It can be easy to lose motivation — or worse — as darkness falls earlier each day, the weather turns cold and pandemic numbers spike. We are all tired of this “new normal” (as well as that turn of phrase). But takeout, staying-at-home and Netflix continue to prevail as we await the promise of a vaccinated future.

Even on the darkest of days, however, there is opportunity. Much of the past year has generally been in flux, with so many unknowns week-to-week and even day-to-day. This has limited our ability to plans or strategize how we could potentially take advantage of all this at-home time.

But we all know this winter is going to be spent at home under restricted conditions. So consider this winter an opportunity to dedicate time to what you can finally do rather than what you cannot do. Introducing: Epic Winter Staycation, 2021.

For years, we hoped for more time to get things done around the house — extra hours in the day — and more time for personal hobbies. For the busy, the workaholics and the social butterflies, there was a time (roughly a year ago) when the prospect of an evening or weekend spent calmly at home was a far-off pipe dream. People legitimately took vacation time to stay at home (be it for relaxation or home productivity)!

So think back to this time last year. What was on your long-term to-do list? What home fixes or fun things had you always wanted to get to but just could never carve out the time?

This is the time. This is the time to tackle those home projects! to practice the guitar! to learn how to cook! Commit to an hour of living room exercise/yoga/mediation every day. Read that book you meant to read way-back-when instead of letting it collect dust. Learn to become a sleight-of-hand magician via YouTube. Actually watch that television series everyone was talking about 10 years ago.

If you feel like you have done it all, though, and find yourself bored with nothing to do but rewatch “Community” for the fourth time, I bet you still have one task left. It is the task everyone ignores, the one we all pretend does not exist. We convince ourselves it is not that bad in order to perpetually procrastinate any progress.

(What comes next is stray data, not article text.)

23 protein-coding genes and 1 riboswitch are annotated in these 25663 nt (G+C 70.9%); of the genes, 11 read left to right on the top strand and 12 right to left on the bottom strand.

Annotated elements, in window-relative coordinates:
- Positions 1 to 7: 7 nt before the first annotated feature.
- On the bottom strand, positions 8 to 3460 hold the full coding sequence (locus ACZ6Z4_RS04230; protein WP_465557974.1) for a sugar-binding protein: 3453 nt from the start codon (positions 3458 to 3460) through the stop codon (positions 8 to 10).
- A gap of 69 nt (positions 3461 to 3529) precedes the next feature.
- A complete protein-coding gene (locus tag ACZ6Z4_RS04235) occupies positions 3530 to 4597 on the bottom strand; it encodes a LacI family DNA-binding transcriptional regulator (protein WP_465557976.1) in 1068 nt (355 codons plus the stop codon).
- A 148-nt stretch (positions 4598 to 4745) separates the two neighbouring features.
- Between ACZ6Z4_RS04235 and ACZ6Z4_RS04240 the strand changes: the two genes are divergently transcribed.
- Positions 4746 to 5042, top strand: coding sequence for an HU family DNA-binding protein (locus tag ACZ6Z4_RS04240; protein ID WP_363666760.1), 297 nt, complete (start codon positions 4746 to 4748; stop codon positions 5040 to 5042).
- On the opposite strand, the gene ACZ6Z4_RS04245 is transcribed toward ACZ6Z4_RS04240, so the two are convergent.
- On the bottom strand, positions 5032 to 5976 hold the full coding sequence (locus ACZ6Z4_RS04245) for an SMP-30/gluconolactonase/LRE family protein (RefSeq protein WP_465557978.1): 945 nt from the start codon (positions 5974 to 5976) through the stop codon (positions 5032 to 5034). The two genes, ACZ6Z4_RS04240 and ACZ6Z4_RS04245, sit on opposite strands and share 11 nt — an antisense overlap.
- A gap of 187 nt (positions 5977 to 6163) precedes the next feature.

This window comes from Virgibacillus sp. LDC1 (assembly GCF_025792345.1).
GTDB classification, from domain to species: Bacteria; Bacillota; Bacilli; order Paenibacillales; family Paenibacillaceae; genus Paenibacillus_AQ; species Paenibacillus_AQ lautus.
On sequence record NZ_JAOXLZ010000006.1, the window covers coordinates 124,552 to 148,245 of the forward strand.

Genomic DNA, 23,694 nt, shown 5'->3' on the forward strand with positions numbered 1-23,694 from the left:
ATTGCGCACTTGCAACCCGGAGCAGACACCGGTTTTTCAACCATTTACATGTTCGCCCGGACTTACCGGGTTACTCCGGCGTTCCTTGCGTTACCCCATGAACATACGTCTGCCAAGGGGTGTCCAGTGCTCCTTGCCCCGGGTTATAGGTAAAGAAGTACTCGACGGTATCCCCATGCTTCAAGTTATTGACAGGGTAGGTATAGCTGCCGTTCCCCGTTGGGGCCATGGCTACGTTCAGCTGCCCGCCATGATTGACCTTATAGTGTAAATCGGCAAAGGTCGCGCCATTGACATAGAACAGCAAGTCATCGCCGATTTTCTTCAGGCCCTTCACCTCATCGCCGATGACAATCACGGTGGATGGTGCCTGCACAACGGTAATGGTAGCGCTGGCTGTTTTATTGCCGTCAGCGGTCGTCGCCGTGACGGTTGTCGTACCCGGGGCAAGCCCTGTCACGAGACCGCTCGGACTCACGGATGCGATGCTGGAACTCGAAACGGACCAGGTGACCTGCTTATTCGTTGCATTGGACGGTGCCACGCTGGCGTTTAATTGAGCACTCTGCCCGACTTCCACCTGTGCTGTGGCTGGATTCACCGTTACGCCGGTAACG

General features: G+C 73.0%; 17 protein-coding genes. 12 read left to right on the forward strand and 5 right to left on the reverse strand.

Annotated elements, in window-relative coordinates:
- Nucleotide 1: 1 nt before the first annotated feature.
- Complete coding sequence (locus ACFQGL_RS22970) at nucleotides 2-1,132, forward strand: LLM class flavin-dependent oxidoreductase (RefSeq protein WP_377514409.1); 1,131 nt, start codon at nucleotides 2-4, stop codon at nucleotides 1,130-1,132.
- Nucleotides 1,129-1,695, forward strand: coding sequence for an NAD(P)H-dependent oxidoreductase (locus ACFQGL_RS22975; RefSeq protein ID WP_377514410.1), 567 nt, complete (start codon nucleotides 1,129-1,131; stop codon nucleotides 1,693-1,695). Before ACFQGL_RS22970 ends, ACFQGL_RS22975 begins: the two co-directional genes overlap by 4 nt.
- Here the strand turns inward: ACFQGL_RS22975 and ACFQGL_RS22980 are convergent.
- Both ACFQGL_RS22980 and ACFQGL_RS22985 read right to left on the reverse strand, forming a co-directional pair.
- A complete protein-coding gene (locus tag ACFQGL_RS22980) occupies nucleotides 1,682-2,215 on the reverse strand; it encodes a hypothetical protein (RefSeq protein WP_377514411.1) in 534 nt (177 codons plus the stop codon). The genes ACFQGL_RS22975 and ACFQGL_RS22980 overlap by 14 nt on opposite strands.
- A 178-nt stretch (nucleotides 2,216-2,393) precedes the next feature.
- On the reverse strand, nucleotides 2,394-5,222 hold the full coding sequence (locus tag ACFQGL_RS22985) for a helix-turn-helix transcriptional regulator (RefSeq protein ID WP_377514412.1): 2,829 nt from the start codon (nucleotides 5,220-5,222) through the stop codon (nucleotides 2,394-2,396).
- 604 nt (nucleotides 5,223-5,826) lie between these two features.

It is … the basement.

Or perhaps, for you, it is the garage. The attic. The hall closet. Sometimes confined to a particular area, sometimes more amorphous across a whole home, it is best defined as that slow-growing panic if you were to think about moving to a new place. It is the “packing-panic.”

Every home has one (or more). Permanently closed off or perhaps constantly growing (and in rare and especially confusing instances, sometimes both), this is an area of constant disorganization. It is your own personal Bermuda Triangle where things you might eventually need/want/gift/etc. never again see the light of day.

In theory, an annual “spring cleaning” helps mitigate this problem across your home. But there are still those areas/bins/closets that remain untouched by any effort to organize, petrified by the polite lie of “someday.” Herein lies the crux of the matter.

Home organization is too easy to leave for “later.” But the “laters” just accumulate, often until you find yourself moving to a new home — at which point the elusive deadline of “later” inevitably pushes to “after” your move. And now you enter into a timeline of “legacy laters,” which can sometimes even span generations.

The key is to go in with a plan. Research your strategy. There are plenty of best-selling books, TV shows and online how-tos for home organization. In early 2019, Marie Kondo’s book-turned-Netflix-series “Tidying Up” was attributed with a statistically significant upsurge of Goodwill donations across the country. Now there are nearly a dozen home-organization shows to choose from across Netflix, Amazon Prime, Hulu, etc.

You have the stuff, you have the tools and you finally have the time to take on the task: So “someday” is hereby formally appointed to you as “this weekend.”

We tend to fall into our routines and, while the pandemic has certainly disrupted many of them, we still cling to many long-held habits. Those habits include thinking we do not have time to work on that “eventual” to-do list, whether because we are procrastinating big-ticket chores or just waiting for everything else to be done to enjoy some time to ourselves. So take full advantage of the at-home time you will have over the next few weeks and do your future-self a favor: Commit to an Epic Staycation this winter!

Whether for fun or fix-ups, write down your intention and add it to your calendar. The at-home/TV-binge/take-out trifecta can be yours again to look forward to — either before or after tackling the monsters in your basement!

Stephanie Brick is the owner of Stephanie Brick Design in Baltimore.

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